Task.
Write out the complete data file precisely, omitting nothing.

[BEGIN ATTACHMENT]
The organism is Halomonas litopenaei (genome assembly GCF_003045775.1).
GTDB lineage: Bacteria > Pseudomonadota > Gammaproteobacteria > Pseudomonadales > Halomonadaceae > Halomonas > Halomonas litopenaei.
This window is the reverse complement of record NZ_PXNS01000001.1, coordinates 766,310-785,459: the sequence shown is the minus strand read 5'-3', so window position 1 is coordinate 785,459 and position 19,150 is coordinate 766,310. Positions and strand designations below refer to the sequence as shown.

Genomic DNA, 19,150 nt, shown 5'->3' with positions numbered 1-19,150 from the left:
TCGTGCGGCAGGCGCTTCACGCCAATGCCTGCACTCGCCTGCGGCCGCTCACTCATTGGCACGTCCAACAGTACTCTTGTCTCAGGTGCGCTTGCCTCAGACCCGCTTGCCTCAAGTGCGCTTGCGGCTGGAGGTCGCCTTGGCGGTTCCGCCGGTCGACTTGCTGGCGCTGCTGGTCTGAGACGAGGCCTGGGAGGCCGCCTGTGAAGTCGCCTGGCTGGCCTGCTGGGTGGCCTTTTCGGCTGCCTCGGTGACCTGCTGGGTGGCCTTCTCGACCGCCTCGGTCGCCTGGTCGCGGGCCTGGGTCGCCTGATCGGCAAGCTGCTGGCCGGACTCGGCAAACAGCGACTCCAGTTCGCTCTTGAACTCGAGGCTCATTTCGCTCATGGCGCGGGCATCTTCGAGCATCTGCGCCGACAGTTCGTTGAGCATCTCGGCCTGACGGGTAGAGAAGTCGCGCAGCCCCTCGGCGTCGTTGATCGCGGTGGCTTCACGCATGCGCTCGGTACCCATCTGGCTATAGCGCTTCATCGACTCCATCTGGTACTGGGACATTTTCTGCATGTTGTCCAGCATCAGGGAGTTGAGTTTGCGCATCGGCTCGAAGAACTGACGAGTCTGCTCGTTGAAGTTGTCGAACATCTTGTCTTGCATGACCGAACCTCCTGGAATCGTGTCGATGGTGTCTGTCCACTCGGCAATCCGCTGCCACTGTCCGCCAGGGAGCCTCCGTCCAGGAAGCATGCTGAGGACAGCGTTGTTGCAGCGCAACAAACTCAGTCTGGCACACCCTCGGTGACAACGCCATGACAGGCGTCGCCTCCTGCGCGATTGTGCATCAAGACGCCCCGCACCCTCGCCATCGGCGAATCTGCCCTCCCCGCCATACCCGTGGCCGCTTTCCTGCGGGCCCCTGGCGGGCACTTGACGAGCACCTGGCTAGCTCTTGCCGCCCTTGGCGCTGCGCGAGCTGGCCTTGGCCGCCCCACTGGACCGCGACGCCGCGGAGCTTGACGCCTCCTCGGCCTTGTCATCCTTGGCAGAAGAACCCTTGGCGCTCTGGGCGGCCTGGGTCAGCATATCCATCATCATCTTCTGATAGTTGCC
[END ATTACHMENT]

The organism is Halomonas litopenaei (genome assembly GCF_003045775.1).
GTDB lineage: Bacteria > Pseudomonadota > Gammaproteobacteria > Pseudomonadales > Halomonadaceae > Halomonas > Halomonas litopenaei.
This window is the reverse complement of record NZ_PXNS01000001.1, coordinates 766,310-785,459: the sequence shown is the minus strand read 5'-3', so window position 1 is coordinate 785,459 and position 19,150 is coordinate 766,310. Positions and strand designations below refer to the sequence as shown.

Genomic DNA, 19,150 nt, shown 5'->3' with positions numbered 1-19,150 from the left:
TCGTGCGGCAGGCGCTTCACGCCAATGCCTGCACTCGCCTGCGGCCGCTCACTCATTGGCACGTCCAACAGTACTCTTGTCTCAGGTGCGCTTGCCTCAGACCCGCTTGCCTCAAGTGCGCTTGCGGCTGGAGGTCGCCTTGGCGGTTCCGCCGGTCGACTTGCTGGCGCTGCTGGTCTGAGACGAGGCCTGGGAGGCCGCCTGTGAAGTCGCCTGGCTGGCCTGCTGGGTGGCCTTTTCGGCTGCCTCGGTGACCTGCTGGGTGGCCTTCTCGACCGCCTCGGTCGCCTGGTCGCGGGCCTGGGTCGCCTGATCGGCAAGCTGCTGGCCGGACTCGGCAAACAGCGACTCCAGTTCGCTCTTGAACTCGAGGCTCATTTCGCTCATGGCGCGGGCATCTTCGAGCATCTGCGCCGACAGTTCGTTGAGCATCTCGGCCTGACGGGTAGAGAAGTCGCGCAGCCCCTCGGCGTCGTTGATCGCGGTGGCTTCACGCATGCGCTCGGTACCCATCTGGCTATAGCGCTTCATCGACTCCATCTGGTACTGGGACATTTTCTGCATGTTGTCCAGCATCAGGGAGTTGAGTTTGCGCATCGGCTCGAAGAACTGACGAGTCTGCTCGTTGAAGTTGTCGAACATCTTGTCTTGCATGACCGAACCTCCTGGAATCGTGTCGATGGTGTCTGTCCACTCGGCAATCCGCTGCCACTGTCCGCCAGGGAGCCTCCGTCCAGGAAGCATGCTGAGGACAGCGTTGTTGCAGCGCAACAAACTCAGTCTGGCACACCCTCGGTGACAACGCCATGACAGGCGTCGCCTCCTGCGCGATTGTGCATCAAGACGCCCCGCACCCTCGCCATCGGCGAATCTGCCCTCCCCGCCATACCCGTGGCCGCTTTCCTGCGGGCCCCTGGCGGGCACTTGACGAGCACCTGGCTAGCTCTTGCCGCCCTTGGCGCTGCGCGAGCTGGCCTTGGCCGCCCCACTGGACCGCGACGCCGCGGAGCTTGACGCCTCCTCGGCCTTGTCATCCTTGGCAGAAGAACCCTTGGCGCTCTGGGCGGCCTGGGTCAGCATATCCATCATCATCTTCTGATAGTTGCC